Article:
US grant to combat labour abuses in Paraguay, Brazil cattle industry

The $5 million grant was awarded in a cooperative agreement with a UN agency
calendar icon 29 March 2023
clock icon 2 minute read

The US Department of Labour on Tuesday awarded a $5 million grant under a cooperative agreement with a UN agency to fund initiatives addressing abusive labour practices on Brazilian and Paraguayan cattle ranches, Reuters reported, citing a statement.

The project run by the International Labour Organization, a UN agency, will advocate for workers in cattle ranching areas of Brazil's Mato Grosso do Sul state and in the Boquerón region of the Paraguayan Chaco, where labor right violations targeting vulnerable populations have been reported.

"Workers on small- and medium-sized cattle farms that supply larger international cattle production operations often fall victim," the US Department of Labour said.

"As cattle production in the two countries has expanded to meet global demand, the threat and levels of forced labour and labour exploitation has also grown."

South America is home to some of the world's biggest beef companies, including JBS SA, Minerva and Marfrig. The United States is the second-biggest destination for Brazilian beef exports after China.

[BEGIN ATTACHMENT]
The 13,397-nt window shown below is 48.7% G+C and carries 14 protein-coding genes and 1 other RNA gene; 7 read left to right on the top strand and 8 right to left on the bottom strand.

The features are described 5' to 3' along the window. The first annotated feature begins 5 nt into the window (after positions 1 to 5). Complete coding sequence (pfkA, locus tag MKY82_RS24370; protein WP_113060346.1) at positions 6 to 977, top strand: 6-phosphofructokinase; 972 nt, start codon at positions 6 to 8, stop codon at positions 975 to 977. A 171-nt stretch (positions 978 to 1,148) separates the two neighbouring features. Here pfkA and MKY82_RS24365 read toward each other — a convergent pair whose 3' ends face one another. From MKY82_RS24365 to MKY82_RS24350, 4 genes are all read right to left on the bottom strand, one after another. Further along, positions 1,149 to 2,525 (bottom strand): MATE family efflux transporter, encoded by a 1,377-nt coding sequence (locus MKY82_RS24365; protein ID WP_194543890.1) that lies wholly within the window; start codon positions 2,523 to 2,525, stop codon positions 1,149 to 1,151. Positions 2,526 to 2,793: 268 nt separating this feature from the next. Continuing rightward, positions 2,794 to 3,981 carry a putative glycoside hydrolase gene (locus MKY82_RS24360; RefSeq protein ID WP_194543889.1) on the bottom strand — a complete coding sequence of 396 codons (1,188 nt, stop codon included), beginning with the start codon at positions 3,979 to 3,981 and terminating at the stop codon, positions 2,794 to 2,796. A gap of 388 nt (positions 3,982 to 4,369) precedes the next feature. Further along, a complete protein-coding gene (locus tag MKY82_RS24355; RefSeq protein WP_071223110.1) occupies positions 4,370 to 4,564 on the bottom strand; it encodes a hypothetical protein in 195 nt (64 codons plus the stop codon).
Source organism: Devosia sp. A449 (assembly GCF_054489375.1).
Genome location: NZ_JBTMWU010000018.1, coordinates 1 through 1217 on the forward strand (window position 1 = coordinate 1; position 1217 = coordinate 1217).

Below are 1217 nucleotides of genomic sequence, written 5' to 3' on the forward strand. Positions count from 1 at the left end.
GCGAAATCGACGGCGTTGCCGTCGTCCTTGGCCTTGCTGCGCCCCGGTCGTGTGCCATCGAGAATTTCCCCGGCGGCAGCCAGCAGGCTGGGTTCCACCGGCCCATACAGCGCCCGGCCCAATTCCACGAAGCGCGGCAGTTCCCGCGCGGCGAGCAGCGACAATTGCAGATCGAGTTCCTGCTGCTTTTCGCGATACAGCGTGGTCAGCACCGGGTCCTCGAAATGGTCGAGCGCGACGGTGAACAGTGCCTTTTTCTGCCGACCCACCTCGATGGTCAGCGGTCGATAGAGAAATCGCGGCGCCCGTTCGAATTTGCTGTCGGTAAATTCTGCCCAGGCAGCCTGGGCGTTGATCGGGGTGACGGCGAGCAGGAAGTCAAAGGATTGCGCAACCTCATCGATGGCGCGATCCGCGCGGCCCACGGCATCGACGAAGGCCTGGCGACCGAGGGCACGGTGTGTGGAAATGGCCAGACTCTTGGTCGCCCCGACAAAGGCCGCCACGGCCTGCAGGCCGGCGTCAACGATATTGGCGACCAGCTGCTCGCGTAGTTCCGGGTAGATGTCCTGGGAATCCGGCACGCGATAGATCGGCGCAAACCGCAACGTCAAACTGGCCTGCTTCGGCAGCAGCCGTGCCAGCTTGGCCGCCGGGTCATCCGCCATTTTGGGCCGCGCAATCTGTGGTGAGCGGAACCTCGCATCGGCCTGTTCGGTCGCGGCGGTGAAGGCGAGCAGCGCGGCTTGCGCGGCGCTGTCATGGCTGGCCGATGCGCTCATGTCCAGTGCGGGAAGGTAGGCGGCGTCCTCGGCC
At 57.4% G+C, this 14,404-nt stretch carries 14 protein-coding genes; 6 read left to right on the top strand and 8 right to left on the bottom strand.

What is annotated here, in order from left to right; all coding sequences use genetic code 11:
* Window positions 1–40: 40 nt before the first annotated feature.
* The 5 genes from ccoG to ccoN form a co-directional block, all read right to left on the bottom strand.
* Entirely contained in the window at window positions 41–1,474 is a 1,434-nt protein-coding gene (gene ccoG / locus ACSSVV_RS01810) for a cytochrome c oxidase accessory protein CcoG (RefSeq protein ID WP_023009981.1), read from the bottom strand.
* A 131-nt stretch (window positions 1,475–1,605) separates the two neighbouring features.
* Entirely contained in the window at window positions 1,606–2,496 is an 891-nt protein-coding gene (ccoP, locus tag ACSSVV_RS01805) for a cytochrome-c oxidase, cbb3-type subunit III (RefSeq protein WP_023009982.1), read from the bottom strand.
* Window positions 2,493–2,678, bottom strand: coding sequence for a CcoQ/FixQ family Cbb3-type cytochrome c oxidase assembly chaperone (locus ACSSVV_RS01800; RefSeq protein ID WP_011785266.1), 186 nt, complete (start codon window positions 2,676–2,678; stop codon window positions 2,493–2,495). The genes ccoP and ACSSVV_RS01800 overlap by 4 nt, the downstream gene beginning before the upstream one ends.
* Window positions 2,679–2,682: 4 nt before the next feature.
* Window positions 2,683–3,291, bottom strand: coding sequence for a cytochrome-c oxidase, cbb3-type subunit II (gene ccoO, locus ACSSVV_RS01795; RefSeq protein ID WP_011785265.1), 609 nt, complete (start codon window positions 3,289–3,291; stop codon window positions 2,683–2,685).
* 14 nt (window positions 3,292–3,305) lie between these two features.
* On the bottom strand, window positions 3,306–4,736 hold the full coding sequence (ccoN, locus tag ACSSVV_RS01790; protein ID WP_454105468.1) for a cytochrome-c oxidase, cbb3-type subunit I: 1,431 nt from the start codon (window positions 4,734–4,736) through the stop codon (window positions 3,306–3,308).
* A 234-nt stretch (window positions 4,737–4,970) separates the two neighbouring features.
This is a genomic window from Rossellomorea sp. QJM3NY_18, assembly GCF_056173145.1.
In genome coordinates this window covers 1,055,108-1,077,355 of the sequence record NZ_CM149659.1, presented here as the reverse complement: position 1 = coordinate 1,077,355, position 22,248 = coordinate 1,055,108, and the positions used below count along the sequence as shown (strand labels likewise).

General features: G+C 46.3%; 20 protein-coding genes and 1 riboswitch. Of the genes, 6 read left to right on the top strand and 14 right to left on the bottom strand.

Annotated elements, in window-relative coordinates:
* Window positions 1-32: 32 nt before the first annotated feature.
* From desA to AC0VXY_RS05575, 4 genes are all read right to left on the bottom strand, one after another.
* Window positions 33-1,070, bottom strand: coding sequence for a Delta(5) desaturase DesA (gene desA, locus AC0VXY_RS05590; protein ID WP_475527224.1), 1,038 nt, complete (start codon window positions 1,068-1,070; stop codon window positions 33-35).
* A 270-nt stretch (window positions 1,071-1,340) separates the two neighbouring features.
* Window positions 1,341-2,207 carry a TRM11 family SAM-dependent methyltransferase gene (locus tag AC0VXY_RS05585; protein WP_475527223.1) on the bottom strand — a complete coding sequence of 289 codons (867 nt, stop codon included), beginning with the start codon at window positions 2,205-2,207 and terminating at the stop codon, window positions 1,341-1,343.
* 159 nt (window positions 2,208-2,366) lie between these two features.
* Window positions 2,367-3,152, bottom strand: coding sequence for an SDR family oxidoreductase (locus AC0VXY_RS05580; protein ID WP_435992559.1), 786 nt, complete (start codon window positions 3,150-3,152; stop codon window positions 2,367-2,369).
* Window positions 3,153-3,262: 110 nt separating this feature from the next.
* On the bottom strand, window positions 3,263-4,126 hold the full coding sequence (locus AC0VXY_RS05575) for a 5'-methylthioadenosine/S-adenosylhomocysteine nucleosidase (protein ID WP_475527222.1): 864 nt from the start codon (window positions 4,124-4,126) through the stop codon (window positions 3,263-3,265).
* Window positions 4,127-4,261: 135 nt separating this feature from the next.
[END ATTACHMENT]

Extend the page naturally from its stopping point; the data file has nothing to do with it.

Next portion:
Last Friday, the US Department of Agriculture proposed allowing fresh beef imports from Paraguay.

Brazil's Labour Ministry did not return requests for comment on the grant.

Brazilian labour prosecutors based in Mato Grosso do Sul, tasked with probing labor right abuses in the state, said violations are common on farm towns close to the Paraguayan border.

According to Labour Ministry data cited by the prosecutors, 116 workers, including 41 Paraguayans, where rescued from "slave-like conditions" last year in Mato Grosso do Sul, the highest toll since 2016.

They toiled on cattle ranches and sugar cane plantations, applying herbicides, among other activities, the data showed.

ILO is a UN agency that sets labour standards and advocates for policies promoting fair work conditions across the globe.

© 2000 - 2024 - Global Ag Media. All Rights Reserved | No part of this site may be reproduced without permission.